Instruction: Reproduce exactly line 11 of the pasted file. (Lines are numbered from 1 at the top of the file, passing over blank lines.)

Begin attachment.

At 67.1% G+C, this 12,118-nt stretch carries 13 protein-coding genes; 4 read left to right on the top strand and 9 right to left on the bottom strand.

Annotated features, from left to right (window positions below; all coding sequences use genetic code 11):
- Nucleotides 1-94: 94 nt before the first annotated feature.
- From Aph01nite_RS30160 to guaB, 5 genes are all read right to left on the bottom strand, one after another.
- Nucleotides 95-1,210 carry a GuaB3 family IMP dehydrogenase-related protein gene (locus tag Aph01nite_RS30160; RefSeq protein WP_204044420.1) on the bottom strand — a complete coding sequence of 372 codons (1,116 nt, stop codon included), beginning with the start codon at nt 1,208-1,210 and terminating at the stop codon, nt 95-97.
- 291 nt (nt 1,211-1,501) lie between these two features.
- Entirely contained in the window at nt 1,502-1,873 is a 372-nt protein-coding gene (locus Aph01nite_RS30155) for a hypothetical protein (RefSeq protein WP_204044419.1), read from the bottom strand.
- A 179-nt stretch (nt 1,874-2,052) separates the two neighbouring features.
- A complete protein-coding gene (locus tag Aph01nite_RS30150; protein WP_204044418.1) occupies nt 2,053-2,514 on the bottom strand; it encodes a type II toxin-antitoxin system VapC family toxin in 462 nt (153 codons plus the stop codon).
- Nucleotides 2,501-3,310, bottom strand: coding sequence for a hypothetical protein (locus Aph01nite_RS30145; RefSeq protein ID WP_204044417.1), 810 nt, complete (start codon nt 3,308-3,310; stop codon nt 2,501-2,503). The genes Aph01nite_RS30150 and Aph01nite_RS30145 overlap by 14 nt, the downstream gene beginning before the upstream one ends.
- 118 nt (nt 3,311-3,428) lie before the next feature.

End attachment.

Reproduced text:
- 118 nt (nt 3,311-3,428) lie before the next feature.